And all the while, this process is making idols of others and shrinking God into a tiny little space in the back of our lives.  He's a filler.  Like the back up pitcher, warming up but never actually being brought into the game.

This is what I thought of this morning as I read Luke 8:19-21.

Now Jesus' mother and brothers came to see him, but they were not able to get near to him because of the crowd. Someone told him, "Your mother and brothers are standing outside, wanting to see you."  He replied, "My mother and brothers are those who hear God's word and put it into practice."

I read this over several times and saw myself like the questioning celebrity whose story unfolds during the hour long show.  All the while that I am walking around full of questions and wanting to know where I belong, the answers are actually easy to discover.

Because this passage tells me all I need to know about who I am. These verses should humble and overwhelm me, like someone who sees their family tree for the first time and suddenly every little sense of being abandoned or unimportant or aimless or lonely comes into focus.  The leaky love tank is filled to overflowing.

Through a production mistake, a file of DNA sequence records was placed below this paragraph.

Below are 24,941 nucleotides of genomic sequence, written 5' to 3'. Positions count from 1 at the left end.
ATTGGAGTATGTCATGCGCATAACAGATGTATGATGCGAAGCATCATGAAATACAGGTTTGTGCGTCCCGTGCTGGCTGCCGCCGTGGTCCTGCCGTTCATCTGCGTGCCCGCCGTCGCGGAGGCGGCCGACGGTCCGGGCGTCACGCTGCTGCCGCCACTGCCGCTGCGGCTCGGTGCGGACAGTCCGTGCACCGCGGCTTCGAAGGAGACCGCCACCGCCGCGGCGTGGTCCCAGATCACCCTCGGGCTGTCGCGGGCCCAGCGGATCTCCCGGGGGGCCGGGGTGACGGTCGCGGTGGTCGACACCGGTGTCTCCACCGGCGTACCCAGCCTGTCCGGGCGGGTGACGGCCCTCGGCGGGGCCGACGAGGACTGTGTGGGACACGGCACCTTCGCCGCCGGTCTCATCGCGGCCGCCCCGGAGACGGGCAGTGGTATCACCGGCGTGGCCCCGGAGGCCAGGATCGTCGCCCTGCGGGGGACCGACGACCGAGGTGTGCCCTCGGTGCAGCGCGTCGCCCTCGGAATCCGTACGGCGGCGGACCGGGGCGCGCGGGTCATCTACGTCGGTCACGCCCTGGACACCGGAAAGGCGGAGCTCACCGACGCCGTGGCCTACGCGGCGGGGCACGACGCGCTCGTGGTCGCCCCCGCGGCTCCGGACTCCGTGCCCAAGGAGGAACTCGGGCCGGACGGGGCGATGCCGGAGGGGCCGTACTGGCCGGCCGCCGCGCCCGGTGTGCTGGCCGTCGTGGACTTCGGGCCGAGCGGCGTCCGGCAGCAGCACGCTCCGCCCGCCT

And not just because they see for the first time to whom they are related and from where they become.

But because that family actually welcomes them in and throws out the welcome mat and says sit at the table and live here and be loved.  Where maybe they've spent holidays and long hours all alone, with no invitation, they are now embraced and welcomed and a member of the family. Like an orphan child suddenly brought into the loving and important family from whence they came. Removed from the streets and a life with little hope.  It's all changed.  Because they now belong. They aren't alone anymore. They have a father and siblings and they can settle in to their true home.

When did I cease to be amazed that this is exactly what Jesus did for me? When did I wander away, aimlessly looking for purpose and belonging, like someone with amnesia who has no idea they are actually part of a prestigious family?  When did I trade this incredible truth for the counterfeit and dysfunctional substitute family of people who always fall short?  When did I make how others approve or fill me more important than the fact that I have been brought into the family of God?